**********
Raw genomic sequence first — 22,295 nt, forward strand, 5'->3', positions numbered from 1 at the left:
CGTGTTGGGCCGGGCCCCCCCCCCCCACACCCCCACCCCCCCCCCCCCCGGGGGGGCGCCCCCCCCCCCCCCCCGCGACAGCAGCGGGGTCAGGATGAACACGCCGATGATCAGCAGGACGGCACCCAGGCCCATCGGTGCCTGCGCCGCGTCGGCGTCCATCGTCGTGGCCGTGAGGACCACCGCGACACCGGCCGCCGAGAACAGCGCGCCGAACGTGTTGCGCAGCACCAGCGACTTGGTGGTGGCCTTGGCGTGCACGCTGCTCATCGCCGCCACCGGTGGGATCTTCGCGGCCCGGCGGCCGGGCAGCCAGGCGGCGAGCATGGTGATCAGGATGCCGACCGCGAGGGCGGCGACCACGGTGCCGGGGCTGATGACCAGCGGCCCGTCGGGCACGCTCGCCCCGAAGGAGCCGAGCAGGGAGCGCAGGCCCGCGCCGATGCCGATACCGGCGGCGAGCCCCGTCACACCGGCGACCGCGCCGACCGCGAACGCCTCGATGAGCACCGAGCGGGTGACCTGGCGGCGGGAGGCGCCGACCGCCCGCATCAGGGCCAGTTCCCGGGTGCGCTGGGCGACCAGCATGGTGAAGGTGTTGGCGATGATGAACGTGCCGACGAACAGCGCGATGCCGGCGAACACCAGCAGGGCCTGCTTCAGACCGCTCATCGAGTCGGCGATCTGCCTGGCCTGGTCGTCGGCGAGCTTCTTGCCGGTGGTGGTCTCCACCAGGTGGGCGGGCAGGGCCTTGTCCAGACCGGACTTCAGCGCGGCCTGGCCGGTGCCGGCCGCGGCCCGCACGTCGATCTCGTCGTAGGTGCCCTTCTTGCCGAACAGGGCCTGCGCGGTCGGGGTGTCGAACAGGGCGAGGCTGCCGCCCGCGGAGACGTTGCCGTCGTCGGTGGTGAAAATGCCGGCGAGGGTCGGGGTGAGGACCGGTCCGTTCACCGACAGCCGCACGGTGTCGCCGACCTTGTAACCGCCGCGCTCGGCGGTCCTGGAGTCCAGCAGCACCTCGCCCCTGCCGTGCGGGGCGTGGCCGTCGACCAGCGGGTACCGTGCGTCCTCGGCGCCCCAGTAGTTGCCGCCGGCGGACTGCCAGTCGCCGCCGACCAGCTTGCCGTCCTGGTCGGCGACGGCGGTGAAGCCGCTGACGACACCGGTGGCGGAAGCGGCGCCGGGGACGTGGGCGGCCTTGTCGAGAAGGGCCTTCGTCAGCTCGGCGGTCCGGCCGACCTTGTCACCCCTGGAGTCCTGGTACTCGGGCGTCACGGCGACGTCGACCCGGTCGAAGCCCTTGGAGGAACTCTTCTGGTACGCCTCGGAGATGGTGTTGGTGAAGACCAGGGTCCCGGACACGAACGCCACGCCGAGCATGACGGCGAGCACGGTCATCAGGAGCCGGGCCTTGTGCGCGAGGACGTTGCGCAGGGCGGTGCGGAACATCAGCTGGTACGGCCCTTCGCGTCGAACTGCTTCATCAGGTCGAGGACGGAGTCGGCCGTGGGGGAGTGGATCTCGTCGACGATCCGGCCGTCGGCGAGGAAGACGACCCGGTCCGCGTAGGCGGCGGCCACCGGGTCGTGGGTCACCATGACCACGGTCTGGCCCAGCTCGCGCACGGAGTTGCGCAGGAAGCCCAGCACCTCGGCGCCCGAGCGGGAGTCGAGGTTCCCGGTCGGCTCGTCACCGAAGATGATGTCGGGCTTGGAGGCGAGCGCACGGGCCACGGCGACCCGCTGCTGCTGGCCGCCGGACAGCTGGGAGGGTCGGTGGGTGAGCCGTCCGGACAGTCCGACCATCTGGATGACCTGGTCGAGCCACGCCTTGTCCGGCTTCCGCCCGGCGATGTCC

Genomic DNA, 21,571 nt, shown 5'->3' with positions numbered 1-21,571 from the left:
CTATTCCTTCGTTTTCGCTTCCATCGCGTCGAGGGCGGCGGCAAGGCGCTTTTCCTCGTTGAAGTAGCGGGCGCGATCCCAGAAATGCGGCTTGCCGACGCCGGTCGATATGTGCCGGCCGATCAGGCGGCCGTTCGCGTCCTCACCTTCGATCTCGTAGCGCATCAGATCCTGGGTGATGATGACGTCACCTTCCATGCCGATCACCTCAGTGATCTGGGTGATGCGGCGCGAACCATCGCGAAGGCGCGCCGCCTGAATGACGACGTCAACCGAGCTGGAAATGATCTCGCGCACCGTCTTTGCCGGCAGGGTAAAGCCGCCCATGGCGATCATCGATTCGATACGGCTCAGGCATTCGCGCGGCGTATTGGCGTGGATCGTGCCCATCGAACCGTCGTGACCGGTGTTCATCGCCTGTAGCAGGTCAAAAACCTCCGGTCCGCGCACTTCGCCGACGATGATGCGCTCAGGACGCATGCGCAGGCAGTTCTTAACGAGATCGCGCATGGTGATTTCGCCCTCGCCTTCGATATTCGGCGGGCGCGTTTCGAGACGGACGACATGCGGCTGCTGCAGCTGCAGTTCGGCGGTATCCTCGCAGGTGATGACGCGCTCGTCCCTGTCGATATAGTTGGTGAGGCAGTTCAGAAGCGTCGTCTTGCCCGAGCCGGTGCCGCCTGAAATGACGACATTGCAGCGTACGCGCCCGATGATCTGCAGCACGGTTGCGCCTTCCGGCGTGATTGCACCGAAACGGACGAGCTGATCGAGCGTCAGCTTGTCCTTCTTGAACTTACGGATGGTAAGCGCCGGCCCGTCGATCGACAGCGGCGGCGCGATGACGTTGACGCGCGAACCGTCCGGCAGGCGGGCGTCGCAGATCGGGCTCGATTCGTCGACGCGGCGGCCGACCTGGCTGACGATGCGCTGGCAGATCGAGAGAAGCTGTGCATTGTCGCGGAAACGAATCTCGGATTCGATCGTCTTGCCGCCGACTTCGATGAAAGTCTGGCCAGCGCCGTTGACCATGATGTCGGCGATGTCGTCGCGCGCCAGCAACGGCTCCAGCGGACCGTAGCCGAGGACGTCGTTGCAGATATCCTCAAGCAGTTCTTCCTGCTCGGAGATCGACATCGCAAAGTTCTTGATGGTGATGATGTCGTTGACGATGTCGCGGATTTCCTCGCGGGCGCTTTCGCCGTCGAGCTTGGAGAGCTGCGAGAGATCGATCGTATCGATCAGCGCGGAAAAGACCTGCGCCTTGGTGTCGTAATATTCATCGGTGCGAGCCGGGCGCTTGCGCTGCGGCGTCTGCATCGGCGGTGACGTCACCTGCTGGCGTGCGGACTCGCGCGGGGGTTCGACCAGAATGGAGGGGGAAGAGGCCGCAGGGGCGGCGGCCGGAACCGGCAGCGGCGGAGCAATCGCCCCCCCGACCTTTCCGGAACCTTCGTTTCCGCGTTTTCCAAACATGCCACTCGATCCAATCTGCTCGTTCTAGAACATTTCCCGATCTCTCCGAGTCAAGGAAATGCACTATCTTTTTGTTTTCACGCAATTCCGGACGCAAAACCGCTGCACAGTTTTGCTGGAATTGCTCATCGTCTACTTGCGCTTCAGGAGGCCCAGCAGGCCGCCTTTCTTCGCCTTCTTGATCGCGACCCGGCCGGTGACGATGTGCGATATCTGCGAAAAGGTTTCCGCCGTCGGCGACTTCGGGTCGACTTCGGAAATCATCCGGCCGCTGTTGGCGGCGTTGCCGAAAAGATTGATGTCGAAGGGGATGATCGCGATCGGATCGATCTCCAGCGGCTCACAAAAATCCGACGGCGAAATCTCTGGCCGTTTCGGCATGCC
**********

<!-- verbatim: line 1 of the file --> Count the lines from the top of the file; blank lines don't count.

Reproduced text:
Raw genomic sequence first — 22,295 nt, forward strand, 5'->3', positions numbered from 1 at the left: